What do you think about this hanger attaching the jack rafter to the valley rafter.
Looks to me that it was made to fit the adjacent rafter (its got to be wrong).
They forgot the golden rule…measure twice cut once:mrgreen:
or use the correct hanger configuration
Simpson makes hangers specifically for that condition. That’s the wrong hanger, pure and simple. An honest, knowledgeable contractor will concur, or you can recommend a structural engineer (who will also concur), but that’s an incorrect connection and may be structurally inadequate.
Why do you think it is the wrong hanger for the application? This is a Simpson LSSU sloped and skewed hanger made for use with I-joists/rafters. It looks like the right hanger to me, and the only issue I see with the installation is that several of the nail holes in the hanger are not filled with nails. If you are not used to looking at LSSU hangers installed, they may look a bit weird, but that’s how they are supposed to look. Check out Simpson’s site. http://www.strongtie.com/products/connectors/lsu-lssu_scl.asp
I know it’s the wrong hanger because I was a carpenter for about 30 years, and for most of those years, we used Simpson hardware. I know this stuff by heart.
From a quick look at the Simpson installation guides it would appear that this may very well be a compliant installation except for the unfilled nail holes. It would also appear that there are more appropriate Simpson hangers that could have been used though. Kinda looks like you are both correct.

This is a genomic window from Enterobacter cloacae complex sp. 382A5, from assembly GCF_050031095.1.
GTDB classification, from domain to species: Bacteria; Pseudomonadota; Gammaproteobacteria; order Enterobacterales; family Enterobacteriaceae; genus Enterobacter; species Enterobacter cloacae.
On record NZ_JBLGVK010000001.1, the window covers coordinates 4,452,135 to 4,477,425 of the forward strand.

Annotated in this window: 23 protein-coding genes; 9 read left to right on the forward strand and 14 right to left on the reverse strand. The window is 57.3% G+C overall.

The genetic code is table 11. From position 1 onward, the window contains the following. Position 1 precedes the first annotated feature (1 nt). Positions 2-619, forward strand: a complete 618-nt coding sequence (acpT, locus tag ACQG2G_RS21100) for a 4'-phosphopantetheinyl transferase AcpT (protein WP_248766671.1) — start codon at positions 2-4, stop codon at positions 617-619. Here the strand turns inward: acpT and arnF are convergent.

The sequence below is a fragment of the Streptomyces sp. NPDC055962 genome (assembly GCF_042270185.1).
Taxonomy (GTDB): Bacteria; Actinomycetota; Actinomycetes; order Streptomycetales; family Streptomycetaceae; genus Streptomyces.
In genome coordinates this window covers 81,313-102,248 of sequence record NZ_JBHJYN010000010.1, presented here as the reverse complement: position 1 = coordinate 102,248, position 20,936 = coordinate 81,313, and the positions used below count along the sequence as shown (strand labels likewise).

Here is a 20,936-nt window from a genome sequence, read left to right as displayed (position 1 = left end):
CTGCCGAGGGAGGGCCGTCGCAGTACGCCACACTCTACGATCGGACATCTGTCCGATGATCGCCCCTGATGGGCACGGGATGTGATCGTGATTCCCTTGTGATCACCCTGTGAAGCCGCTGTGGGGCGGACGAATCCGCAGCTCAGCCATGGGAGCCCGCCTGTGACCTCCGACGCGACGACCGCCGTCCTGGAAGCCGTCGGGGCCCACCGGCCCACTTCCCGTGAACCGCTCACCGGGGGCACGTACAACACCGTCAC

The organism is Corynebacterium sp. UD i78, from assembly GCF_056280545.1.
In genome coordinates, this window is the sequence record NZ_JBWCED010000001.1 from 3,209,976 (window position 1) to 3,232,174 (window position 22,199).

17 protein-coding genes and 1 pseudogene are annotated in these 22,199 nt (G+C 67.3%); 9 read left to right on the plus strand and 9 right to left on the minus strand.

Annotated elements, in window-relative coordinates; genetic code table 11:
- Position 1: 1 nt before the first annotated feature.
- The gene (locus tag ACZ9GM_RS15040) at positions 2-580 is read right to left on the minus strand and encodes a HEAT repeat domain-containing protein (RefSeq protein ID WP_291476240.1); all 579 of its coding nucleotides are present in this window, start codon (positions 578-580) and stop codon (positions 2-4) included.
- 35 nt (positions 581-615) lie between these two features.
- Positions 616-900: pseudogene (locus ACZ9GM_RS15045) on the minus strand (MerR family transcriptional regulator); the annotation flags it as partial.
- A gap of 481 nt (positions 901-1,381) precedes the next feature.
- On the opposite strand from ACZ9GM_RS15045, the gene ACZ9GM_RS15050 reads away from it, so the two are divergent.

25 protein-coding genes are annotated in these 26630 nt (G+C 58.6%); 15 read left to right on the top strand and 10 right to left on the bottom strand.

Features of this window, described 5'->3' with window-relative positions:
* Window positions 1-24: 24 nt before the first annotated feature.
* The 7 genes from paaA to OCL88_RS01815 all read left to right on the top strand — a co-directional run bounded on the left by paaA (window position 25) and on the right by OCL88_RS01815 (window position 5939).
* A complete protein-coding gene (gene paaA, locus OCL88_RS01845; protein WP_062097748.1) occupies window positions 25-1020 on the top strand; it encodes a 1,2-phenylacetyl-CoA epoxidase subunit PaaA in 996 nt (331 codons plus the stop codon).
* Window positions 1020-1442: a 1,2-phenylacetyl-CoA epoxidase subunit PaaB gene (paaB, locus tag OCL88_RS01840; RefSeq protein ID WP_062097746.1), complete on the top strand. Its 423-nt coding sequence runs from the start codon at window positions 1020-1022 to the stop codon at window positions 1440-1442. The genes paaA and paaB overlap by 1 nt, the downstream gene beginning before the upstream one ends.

Plus it looks like a floor joist.
(yep take a close look) That is an i joist
I would be curious to know why the Jack Rafters are TJI’s on one side and common lumber framing on the other?
Designer can produce approvable construction documents that can be used in the field to comply with the code resulting in:
A. Construction documents that can be followed in field to achieve code compliance and reduce costly mistakes
B. Regional consistency and uniform enforcement
- Inspectors will receive approved construction plans that can be understood by the inspector and contractor during inspections resulting in:
A. Structurally sound code compliant houses
B. Reduced homeowner complaints
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